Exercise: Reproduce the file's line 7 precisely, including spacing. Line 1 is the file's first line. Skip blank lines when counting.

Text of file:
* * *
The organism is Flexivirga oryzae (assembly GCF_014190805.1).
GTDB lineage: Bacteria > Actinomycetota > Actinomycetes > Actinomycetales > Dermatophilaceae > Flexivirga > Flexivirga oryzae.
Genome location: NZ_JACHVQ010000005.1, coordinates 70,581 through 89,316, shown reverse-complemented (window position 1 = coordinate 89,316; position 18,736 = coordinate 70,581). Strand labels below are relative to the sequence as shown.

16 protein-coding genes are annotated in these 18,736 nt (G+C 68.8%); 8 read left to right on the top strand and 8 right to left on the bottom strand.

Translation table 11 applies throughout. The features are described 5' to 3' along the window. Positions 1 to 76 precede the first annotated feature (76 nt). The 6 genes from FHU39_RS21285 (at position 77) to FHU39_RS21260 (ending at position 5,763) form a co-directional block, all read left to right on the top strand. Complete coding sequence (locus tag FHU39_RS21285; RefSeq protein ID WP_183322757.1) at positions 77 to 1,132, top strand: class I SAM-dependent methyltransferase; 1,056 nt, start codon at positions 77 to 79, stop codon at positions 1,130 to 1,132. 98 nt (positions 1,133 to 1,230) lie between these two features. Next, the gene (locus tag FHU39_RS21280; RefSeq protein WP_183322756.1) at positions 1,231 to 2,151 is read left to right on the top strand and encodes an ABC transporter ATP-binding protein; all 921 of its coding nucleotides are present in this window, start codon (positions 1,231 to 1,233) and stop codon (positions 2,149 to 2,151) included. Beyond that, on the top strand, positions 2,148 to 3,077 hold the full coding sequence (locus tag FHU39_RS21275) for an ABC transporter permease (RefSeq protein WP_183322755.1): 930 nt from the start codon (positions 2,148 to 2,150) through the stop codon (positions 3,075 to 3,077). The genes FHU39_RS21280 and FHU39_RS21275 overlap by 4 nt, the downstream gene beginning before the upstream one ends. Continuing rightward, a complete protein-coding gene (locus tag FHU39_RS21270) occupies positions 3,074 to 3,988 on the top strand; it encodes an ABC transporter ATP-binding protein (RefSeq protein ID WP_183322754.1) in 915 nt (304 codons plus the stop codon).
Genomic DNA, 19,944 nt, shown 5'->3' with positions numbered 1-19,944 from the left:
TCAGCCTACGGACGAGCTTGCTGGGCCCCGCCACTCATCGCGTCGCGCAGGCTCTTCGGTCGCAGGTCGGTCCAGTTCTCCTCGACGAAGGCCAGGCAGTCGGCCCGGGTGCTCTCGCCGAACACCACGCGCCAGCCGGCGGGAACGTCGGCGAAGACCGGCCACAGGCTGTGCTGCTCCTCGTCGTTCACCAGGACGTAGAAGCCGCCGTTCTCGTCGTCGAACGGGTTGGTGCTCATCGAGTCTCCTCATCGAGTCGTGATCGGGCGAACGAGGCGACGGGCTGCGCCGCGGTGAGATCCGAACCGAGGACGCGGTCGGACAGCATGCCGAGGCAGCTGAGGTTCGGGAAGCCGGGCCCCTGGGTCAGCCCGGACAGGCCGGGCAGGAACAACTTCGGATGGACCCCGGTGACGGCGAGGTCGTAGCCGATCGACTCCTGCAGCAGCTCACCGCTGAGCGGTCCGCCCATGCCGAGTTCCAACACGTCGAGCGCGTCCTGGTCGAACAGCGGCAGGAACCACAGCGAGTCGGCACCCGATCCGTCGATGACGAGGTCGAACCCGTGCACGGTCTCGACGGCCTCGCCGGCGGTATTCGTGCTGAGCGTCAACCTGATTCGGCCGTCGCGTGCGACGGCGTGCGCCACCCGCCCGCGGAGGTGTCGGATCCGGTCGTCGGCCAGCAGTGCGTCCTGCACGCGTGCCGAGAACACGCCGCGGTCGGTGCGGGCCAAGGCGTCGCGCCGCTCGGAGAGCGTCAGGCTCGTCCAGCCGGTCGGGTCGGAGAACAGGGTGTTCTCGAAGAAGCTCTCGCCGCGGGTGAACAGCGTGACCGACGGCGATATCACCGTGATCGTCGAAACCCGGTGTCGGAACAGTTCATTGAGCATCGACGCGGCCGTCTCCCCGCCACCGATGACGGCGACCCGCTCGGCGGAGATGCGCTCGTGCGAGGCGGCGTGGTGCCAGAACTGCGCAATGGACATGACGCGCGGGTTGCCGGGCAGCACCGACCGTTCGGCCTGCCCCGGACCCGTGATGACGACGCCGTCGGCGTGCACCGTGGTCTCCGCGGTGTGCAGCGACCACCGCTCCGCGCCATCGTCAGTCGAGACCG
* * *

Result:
TCAGCCTACGGACGAGCTTGCTGGGCCCCGCCACTCATCGCGTCGCGCAGGCTCTTCGGTCGCAGGTCGGTCCAGTTCTCCTCGACGAAGGCCAGGCAGTCGGCCCGGGTGCTCTCGCCGAACACCACGCGCCAGCCGGCGGGAACGTCGGCGAAGACCGGCCACAGGCTGTGCTGCTCCTCGTCGTTCACCAGGACGTAGAAGCCGCCGTTCTCGTCGTCGAACGGGTTGGTGCTCATCGAGTCTCCTCATCGAGTCGTGATCGGGCGAACGAGGCGACGGGCTGCGCCGCGGTGAGATCCGAACCGAGGACGCGGTCGGACAGCATGCCGAGGCAGCTGAGGTTCGGGAAGCCGGGCCCCTGGGTCAGCCCGGACAGGCCGGGCAGGAACAACTTCGGATGGACCCCGGTGACGGCGAGGTCGTAGCCGATCGACTCCTGCAGCAGCTCACCGCTGAGCGGTCCGCCCATGCCGAGTTCCAACACGTCGAGCGCGTCCTGGTCGAACAGCGGCAGGAACCACAGCGAGTCGGCACCCGATCCGTCGATGACGAGGTCGAACCCGTGCACGGTCTCGACGGCCTCGCCGGCGGTATTCGTGCTGAGCGTCAACCTGATTCGGCCGTCGCGTGCGACGGCGTGCGCCACCCGCCCGCGGAGGTGTCGGATCCGGTCGTCGGCCAGCAGTGCGTCCTGCACGCGTGCCGAGAACACGCCGCGGTCGGTGCGGGCCAAGGCGTCGCGCCGCTCGGAGAGCGTCAGGCTCGTCCAGCCGGTCGGGTCGGAGAACAGGGTGTTCTCGAAGAAGCTCTCGCCGCGGGTGAACAGCGTGACCGACGGCGATATCACCGTGATCGTCGAAACCCGGTGTCGGAACAGTTCATTGAGCATCGACGCGGCCGTCTCCCCGCCACCGATGACGGCGACCCGCTCGGCGGAGATGCGCTCGTGCGAGGCGGCGTGGTGCCAGAACTGCGCAATGGACATGACGCGCGGGTTGCCGGGCAGCACCGACCGTTCGGCCTGCCCCGGACCCGTGATGACGACGCCGTCGGCGTGCACCGTGGTCTCCGCGGTGTGCAGCGACCACCGCTCCGCGCCATCGTCAGTCGAGACCG